This year’s trip to Algonquin Park was one of the best. Even though we went on a peak fall colours weekend, Saturday’s forecast of rain detoured travellers planning a day trip and we practically had the park to ourselves.
We drove in on a Friday morning and arrived in the park by 10:00am. Our plan was to do the Centennial Ridges trail again, because the fall views we encountered last year were stunning. Mother Nature had other plans.
Just after we passed the third trail marker, right before the beaver dam, we were warned by two groups of hikers to not go any further. Their faces swollen, they had been stung multiple times near their eyes. An agitated hive was up ahead and since we were with our little one, there was no way we were risking Elowyn getting stung. We turned back and decided to venture on a trail we had yet to try, Booth’s Rock.
Turns out, everything happens for a reason. Booth’s Rock was gorgeous. The fall views from the top of the lookout were arguably even more breathtaking than Centennial Ridges. I highly recommend this trail, even if you have young kids. Elowyn, who will be three in November, was able to do most of the trail on her own with minimal assistance. Though we did have our toddler hiking backpack for when she was ready to fall asleep.
Saturday morning started off rainy, but that didn’t detour us from heading back into the park. We figured we would check out the visitor’s center and art gallery until the weather cleared up. Elowyn really enjoyed the life-sized animal exhibits and the paintings featuring wildlife. I found a gorgeous bear coaster and a carved raccoon pencil from the art gallery gift shop; there was also a self-serve coffee station.
Next we tried the Spruce Bog Boardwalk, a short accessible trail perfect for rainy days. Since most of the trail consists of a boardwalk and the remaining dirt path had a plentiful layer of pine needle coverage, it wasn’t muddy. There were a lot of beautiful flora along this trail and Elowyn was getting her steps in by running up and down the boardwalks.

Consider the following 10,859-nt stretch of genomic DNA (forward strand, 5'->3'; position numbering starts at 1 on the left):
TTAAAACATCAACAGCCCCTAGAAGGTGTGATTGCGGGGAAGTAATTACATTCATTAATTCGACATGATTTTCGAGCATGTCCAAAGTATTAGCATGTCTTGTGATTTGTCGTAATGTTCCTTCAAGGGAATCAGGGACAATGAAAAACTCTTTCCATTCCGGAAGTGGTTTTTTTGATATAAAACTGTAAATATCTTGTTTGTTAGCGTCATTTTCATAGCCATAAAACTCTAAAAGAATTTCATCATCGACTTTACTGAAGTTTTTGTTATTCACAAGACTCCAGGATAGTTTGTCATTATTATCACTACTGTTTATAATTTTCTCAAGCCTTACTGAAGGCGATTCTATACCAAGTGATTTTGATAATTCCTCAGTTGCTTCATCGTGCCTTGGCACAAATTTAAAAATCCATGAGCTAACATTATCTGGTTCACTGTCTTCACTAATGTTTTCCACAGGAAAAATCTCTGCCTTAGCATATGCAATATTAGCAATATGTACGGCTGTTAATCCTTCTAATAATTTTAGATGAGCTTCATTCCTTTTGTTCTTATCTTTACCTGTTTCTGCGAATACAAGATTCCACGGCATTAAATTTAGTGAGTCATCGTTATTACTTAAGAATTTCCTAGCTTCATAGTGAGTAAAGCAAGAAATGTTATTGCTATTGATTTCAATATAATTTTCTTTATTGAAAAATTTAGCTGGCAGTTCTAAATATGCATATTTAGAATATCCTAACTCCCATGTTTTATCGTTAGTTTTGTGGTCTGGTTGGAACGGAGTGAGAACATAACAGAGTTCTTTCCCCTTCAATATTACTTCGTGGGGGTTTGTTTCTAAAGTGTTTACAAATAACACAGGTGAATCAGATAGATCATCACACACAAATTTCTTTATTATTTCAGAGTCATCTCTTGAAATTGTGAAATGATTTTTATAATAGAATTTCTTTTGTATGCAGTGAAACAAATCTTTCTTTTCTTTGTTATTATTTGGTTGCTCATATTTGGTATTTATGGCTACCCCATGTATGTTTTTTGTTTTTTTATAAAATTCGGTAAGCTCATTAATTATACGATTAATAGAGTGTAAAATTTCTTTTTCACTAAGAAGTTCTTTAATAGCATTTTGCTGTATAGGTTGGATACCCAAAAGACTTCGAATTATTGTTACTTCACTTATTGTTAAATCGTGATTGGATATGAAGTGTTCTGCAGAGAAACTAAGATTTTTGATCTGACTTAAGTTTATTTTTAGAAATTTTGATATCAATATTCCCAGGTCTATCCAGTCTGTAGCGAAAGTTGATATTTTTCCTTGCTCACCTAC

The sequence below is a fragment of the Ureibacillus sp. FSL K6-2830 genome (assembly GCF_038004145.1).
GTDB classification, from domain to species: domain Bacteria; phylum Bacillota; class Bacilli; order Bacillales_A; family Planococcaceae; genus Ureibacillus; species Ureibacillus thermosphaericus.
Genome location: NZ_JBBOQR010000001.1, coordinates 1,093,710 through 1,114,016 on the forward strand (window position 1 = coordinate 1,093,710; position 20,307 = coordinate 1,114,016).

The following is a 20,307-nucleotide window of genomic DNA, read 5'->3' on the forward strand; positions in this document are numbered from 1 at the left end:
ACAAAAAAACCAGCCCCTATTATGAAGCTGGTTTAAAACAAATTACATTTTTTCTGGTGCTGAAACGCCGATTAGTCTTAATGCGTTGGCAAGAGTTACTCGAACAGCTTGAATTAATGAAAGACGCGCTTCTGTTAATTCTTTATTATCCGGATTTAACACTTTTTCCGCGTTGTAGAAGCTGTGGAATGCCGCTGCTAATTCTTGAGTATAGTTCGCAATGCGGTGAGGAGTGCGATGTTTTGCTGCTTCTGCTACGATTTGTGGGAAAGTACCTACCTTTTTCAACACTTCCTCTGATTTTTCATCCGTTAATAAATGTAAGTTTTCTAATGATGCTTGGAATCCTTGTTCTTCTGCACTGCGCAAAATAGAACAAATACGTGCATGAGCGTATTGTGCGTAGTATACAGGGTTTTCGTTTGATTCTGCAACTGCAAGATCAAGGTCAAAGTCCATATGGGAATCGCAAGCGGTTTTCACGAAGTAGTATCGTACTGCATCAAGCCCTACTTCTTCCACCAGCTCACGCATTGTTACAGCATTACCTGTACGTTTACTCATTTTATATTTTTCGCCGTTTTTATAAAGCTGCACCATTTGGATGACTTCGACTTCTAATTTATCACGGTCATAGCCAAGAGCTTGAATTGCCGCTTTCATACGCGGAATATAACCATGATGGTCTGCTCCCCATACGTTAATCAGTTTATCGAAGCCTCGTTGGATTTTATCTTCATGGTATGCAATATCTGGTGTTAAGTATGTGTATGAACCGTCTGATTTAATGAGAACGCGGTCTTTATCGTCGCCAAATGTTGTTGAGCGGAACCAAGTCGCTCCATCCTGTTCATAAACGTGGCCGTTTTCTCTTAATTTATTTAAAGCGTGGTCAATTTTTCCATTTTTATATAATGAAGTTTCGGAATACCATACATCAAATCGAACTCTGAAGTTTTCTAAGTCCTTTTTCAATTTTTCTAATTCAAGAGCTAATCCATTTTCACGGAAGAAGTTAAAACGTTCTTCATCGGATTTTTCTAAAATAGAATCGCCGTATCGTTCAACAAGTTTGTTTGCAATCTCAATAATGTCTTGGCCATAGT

Whiskey Rapids seemed like a good option to try a few hours before sunset because it was short and rated less difficult than other trails. There were some stunning river views but not as many opportunities to view the fall colours compared to trails with a lookout.
With hiking boots, the significant muddiness of the trail wasn’t a problem for us.
We did notice other groups wearing running shoes who were struggling in heavy patches of mud. One woman’s shoe actually came off and she ended up catching her balance, but still ended up with a sock covered in mud.
A few more great spots to stop for a picnic or pictures: the Western Uplands trailhead, the Lake of Two Rivers picnic areas, Rock Lake picnic area and beach, Source Lake, and Found Lake visible from the Art Gallery parking lot.
Travel Eats worth mentioning: The butter tarts from Erika’s Bakery, the Muskoka Cloud, shortbread cookies, and pumpkin spice latte from Henrietta’s Pine bakery and the summer BBQ from 3 Guys and a Stove were all exceptional.
Something to note: if like me you don’t eat dairy, you may want to bring your own milk alternative. Most coffee places in the area don’t offer dairy-free options. Lucky for me, Henrietta’s Pine bakery did!
I saved my favorite picture for the end….
This year, Elowyn’s favorite activity was throwing pebbles into every body of water we encountered. She averaged 5km of hiking per day and impressed us with her ability to traverse rugged terrain with little to no assistance. Help, she’s growing up too fast!